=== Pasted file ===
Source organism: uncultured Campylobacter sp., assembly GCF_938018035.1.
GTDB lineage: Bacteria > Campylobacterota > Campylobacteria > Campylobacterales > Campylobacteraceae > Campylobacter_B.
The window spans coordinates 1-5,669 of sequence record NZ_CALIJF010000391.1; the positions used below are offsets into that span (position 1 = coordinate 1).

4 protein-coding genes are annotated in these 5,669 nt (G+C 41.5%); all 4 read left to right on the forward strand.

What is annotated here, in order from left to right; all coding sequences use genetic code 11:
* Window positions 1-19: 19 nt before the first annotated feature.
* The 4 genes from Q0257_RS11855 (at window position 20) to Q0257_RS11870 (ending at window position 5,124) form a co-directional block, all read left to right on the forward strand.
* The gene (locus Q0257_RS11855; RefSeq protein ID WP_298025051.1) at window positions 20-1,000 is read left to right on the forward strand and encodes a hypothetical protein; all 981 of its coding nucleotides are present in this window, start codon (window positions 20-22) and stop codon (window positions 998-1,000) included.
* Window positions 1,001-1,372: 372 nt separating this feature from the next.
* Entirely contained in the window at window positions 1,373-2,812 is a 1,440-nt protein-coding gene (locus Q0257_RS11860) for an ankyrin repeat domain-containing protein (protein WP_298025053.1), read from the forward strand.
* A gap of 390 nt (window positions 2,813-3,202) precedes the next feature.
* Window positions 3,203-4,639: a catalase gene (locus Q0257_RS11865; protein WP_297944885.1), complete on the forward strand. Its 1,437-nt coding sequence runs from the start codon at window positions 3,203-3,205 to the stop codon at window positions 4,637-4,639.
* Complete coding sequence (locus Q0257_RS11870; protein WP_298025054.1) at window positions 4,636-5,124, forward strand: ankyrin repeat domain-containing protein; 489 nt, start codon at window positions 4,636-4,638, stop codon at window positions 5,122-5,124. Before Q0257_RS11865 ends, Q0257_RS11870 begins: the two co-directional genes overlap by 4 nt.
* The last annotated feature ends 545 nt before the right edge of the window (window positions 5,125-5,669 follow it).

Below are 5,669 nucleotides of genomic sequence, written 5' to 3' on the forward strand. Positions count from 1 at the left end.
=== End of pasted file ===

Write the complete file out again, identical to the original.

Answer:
Source organism: uncultured Campylobacter sp., assembly GCF_938018035.1.
GTDB lineage: Bacteria > Campylobacterota > Campylobacteria > Campylobacterales > Campylobacteraceae > Campylobacter_B.
The window spans coordinates 1-5,669 of sequence record NZ_CALIJF010000391.1; the positions used below are offsets into that span (position 1 = coordinate 1).

4 protein-coding genes are annotated in these 5,669 nt (G+C 41.5%); all 4 read left to right on the forward strand.

What is annotated here, in order from left to right; all coding sequences use genetic code 11:
* Window positions 1-19: 19 nt before the first annotated feature.
* The 4 genes from Q0257_RS11855 (at window position 20) to Q0257_RS11870 (ending at window position 5,124) form a co-directional block, all read left to right on the forward strand.
* The gene (locus Q0257_RS11855; RefSeq protein ID WP_298025051.1) at window positions 20-1,000 is read left to right on the forward strand and encodes a hypothetical protein; all 981 of its coding nucleotides are present in this window, start codon (window positions 20-22) and stop codon (window positions 998-1,000) included.
* Window positions 1,001-1,372: 372 nt separating this feature from the next.
* Entirely contained in the window at window positions 1,373-2,812 is a 1,440-nt protein-coding gene (locus Q0257_RS11860) for an ankyrin repeat domain-containing protein (protein WP_298025053.1), read from the forward strand.
* A gap of 390 nt (window positions 2,813-3,202) precedes the next feature.
* Window positions 3,203-4,639: a catalase gene (locus Q0257_RS11865; protein WP_297944885.1), complete on the forward strand. Its 1,437-nt coding sequence runs from the start codon at window positions 3,203-3,205 to the stop codon at window positions 4,637-4,639.
* Complete coding sequence (locus Q0257_RS11870; protein WP_298025054.1) at window positions 4,636-5,124, forward strand: ankyrin repeat domain-containing protein; 489 nt, start codon at window positions 4,636-4,638, stop codon at window positions 5,122-5,124. Before Q0257_RS11865 ends, Q0257_RS11870 begins: the two co-directional genes overlap by 4 nt.
* The last annotated feature ends 545 nt before the right edge of the window (window positions 5,125-5,669 follow it).

Below are 5,669 nucleotides of genomic sequence, written 5' to 3' on the forward strand. Positions count from 1 at the left end.